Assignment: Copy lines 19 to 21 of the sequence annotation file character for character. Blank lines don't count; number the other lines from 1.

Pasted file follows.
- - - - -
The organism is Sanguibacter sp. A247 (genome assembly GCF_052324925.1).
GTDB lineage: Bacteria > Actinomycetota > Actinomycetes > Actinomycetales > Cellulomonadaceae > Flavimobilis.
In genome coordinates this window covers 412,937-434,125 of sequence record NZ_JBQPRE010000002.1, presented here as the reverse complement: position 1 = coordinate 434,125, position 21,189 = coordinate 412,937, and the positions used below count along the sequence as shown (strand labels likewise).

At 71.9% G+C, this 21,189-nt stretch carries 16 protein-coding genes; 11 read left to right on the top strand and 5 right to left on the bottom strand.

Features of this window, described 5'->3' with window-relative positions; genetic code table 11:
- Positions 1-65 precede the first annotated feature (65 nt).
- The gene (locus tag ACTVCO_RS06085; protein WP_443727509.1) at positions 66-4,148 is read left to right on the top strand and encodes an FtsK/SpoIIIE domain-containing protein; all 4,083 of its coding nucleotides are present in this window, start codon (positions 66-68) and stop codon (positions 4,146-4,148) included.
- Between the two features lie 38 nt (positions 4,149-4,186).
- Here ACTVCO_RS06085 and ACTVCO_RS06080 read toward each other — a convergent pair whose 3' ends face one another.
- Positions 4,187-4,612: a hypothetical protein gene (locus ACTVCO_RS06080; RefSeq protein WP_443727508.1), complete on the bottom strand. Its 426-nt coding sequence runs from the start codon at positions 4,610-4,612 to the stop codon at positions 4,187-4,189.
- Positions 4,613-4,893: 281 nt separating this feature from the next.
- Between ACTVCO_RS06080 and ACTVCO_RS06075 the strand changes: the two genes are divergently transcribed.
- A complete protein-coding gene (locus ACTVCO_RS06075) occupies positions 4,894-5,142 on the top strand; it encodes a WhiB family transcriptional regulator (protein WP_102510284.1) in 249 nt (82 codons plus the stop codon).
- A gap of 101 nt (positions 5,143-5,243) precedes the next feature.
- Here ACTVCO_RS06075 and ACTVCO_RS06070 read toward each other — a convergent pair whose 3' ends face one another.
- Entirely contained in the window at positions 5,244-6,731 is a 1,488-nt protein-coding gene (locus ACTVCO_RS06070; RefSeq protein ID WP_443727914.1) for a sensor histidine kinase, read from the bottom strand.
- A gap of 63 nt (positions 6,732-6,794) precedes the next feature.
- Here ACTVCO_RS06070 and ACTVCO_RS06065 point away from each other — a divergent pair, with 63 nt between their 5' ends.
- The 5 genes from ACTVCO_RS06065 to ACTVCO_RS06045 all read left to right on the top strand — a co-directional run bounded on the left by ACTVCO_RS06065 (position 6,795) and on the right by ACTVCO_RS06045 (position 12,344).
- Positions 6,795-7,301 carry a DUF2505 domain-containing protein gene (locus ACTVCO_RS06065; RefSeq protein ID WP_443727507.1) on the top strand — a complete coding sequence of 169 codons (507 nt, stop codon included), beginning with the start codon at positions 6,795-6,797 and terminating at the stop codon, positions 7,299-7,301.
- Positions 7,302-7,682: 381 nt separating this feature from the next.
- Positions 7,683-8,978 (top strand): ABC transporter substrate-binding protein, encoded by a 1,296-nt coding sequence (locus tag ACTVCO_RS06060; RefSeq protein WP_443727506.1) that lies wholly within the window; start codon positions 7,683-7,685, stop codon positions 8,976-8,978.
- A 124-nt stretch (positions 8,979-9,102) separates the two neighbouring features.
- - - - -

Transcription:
- The 5 genes from ACTVCO_RS06065 to ACTVCO_RS06045 all read left to right on the top strand — a co-directional run bounded on the left by ACTVCO_RS06065 (position 6,795) and on the right by ACTVCO_RS06045 (position 12,344).
- Positions 6,795-7,301 carry a DUF2505 domain-containing protein gene (locus ACTVCO_RS06065; RefSeq protein ID WP_443727507.1) on the top strand — a complete coding sequence of 169 codons (507 nt, stop codon included), beginning with the start codon at positions 6,795-6,797 and terminating at the stop codon, positions 7,299-7,301.
- Positions 7,302-7,682: 381 nt separating this feature from the next.